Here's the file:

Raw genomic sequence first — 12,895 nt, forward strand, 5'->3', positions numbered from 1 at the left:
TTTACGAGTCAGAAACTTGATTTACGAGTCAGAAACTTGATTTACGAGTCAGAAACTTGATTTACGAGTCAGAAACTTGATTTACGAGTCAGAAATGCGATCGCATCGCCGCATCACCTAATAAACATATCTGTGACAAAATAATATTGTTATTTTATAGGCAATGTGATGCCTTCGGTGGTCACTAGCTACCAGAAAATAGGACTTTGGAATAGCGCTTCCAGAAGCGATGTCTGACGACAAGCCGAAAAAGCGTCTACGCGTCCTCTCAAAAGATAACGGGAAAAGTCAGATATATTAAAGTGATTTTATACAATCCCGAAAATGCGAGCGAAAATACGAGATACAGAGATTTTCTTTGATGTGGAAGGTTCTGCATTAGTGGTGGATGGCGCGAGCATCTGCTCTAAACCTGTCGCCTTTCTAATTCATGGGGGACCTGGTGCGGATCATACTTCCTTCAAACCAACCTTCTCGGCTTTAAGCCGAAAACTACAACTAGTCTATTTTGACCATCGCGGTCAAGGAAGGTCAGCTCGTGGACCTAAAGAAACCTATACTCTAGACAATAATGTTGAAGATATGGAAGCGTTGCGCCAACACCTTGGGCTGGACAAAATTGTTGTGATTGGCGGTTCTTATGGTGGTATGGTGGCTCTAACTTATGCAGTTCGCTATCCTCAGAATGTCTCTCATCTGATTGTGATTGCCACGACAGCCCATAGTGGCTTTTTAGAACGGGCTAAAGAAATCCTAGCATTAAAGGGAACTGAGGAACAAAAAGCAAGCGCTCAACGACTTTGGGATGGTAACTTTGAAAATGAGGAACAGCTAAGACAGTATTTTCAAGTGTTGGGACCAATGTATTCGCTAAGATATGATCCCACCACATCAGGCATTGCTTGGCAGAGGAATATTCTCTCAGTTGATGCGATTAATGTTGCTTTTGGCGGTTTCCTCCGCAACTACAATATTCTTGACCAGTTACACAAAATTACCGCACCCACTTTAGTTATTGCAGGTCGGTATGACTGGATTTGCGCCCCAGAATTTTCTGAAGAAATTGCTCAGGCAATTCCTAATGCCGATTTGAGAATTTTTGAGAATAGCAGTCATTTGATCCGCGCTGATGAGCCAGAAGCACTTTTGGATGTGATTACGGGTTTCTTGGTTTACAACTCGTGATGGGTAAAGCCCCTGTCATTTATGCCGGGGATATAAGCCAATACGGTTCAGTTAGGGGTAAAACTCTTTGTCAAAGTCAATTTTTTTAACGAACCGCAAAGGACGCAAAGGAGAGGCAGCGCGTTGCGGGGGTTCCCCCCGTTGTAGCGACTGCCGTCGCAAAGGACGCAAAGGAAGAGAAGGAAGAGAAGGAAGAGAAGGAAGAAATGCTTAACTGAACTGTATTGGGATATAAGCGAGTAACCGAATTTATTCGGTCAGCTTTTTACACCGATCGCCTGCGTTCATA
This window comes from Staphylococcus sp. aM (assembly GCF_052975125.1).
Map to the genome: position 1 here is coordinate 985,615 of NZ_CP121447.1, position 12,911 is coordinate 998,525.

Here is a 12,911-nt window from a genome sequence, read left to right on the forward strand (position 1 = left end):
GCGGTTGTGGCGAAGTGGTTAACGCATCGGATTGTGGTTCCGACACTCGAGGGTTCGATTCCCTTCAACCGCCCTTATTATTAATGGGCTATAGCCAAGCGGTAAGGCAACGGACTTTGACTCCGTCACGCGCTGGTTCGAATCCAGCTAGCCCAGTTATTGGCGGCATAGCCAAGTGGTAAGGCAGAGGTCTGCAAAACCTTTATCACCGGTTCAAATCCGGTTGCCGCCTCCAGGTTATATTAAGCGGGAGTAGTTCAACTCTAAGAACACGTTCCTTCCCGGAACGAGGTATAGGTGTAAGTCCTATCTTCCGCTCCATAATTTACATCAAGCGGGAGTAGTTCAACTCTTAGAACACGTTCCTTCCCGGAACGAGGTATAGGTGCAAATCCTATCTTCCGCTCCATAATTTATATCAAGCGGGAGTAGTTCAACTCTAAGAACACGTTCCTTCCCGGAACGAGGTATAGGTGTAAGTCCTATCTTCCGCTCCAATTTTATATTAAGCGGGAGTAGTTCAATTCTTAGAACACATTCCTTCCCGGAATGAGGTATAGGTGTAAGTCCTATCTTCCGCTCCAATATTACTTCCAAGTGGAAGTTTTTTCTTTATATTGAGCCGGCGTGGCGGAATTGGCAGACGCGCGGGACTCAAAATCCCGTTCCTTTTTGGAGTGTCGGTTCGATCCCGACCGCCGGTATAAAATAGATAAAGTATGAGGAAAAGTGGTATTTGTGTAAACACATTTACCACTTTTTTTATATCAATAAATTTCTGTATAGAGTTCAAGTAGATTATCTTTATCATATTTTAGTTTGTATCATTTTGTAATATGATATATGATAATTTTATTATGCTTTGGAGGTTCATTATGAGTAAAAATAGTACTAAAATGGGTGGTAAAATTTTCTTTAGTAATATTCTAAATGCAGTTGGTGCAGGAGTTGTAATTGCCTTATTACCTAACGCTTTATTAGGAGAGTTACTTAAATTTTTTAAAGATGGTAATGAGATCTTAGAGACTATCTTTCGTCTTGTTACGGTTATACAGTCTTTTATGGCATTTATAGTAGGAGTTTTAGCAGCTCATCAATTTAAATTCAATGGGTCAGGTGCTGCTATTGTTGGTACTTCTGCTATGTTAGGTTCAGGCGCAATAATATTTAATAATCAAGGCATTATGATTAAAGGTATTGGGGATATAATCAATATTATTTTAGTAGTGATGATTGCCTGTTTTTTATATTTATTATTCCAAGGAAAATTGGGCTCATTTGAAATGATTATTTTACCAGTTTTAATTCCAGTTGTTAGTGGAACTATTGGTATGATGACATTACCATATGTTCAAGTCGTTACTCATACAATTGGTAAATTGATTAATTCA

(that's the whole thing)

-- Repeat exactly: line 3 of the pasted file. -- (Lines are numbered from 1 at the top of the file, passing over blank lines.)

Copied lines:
This window comes from Staphylococcus sp. aM (assembly GCF_052975125.1).